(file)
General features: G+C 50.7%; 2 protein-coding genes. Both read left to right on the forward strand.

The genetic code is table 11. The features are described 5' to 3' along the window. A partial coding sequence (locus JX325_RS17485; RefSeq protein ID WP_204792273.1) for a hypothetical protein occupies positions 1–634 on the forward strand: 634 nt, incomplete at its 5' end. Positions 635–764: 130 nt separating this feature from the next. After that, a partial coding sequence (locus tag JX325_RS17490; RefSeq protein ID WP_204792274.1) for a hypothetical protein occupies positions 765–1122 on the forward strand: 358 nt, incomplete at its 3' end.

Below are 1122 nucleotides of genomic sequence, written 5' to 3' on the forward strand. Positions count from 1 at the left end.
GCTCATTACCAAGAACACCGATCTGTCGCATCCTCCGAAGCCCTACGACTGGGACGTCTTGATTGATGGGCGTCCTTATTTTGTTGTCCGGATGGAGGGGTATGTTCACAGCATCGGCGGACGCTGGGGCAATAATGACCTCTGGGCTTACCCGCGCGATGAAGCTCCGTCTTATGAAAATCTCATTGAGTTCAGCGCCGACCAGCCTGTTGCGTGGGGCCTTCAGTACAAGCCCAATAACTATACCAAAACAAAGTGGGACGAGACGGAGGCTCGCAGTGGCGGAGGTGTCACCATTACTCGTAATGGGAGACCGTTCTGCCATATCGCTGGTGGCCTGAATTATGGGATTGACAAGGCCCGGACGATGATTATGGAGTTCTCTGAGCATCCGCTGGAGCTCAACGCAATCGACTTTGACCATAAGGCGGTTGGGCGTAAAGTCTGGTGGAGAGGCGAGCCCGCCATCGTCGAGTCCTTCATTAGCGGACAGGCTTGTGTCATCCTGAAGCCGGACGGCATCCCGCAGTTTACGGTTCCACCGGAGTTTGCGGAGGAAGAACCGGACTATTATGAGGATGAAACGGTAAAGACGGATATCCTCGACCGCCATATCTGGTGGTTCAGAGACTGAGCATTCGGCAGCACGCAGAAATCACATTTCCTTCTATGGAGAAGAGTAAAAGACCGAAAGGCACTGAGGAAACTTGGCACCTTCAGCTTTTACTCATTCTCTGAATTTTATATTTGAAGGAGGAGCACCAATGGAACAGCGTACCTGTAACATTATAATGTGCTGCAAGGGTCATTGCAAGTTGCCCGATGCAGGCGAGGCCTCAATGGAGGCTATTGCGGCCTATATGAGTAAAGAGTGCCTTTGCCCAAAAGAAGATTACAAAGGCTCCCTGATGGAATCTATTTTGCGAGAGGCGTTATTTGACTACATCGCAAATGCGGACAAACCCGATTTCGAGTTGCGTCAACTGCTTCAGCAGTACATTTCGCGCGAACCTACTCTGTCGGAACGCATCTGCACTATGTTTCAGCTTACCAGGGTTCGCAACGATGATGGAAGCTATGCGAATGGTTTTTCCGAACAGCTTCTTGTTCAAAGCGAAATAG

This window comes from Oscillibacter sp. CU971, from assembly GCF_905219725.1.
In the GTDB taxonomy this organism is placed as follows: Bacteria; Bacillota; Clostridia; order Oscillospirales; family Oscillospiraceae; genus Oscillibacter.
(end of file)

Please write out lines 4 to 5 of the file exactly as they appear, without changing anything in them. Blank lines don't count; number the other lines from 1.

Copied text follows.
GCTCATTACCAAGAACACCGATCTGTCGCATCCTCCGAAGCCCTACGACTGGGACGTCTTGATTGATGGGCGTCCTTATTTTGTTGTCCGGATGGAGGGGTATGTTCACAGCATCGGCGGACGCTGGGGCAATAATGACCTCTGGGCTTACCCGCGCGATGAAGCTCCGTCTTATGAAAATCTCATTGAGTTCAGCGCCGACCAGCCTGTTGCGTGGGGCCTTCAGTACAAGCCCAATAACTATACCAAAACAAAGTGGGACGAGACGGAGGCTCGCAGTGGCGGAGGTGTCACCATTACTCGTAATGGGAGACCGTTCTGCCATATCGCTGGTGGCCTGAATTATGGGATTGACAAGGCCCGGACGATGATTATGGAGTTCTCTGAGCATCCGCTGGAGCTCAACGCAATCGACTTTGACCATAAGGCGGTTGGGCGTAAAGTCTGGTGGAGAGGCGAGCCCGCCATCGTCGAGTCCTTCATTAGCGGACAGGCTTGTGTCATCCTGAAGCCGGACGGCATCCCGCAGTTTACGGTTCCACCGGAGTTTGCGGAGGAAGAACCGGACTATTATGAGGATGAAACGGTAAAGACGGATATCCTCGACCGCCATATCTGGTGGTTCAGAGACTGAGCATTCGGCAGCACGCAGAAATCACATTTCCTTCTATGGAGAAGAGTAAAAGACCGAAAGGCACTGAGGAAACTTGGCACCTTCAGCTTTTACTCATTCTCTGAATTTTATATTTGAAGGAGGAGCACCAATGGAACAGCGTACCTGTAACATTATAATGTGCTGCAAGGGTCATTGCAAGTTGCCCGATGCAGGCGAGGCCTCAATGGAGGCTATTGCGGCCTATATGAGTAAAGAGTGCCTTTGCCCAAAAGAAGATTACAAAGGCTCCCTGATGGAATCTATTTTGCGAGAGGCGTTATTTGACTACATCGCAAATGCGGACAAACCCGATTTCGAGTTGCGTCAACTGCTTCAGCAGTACATTTCGCGCGAACCTACTCTGTCGGAACGCATCTGCACTATGTTTCAGCTTACCAGGGTTCGCAACGATGATGGAAGCTATGCGAATGGTTTTTCCGAACAGCTTCTTGTTCAAAGCGAAATAG

This window comes from Oscillibacter sp. CU971, from assembly GCF_905219725.1.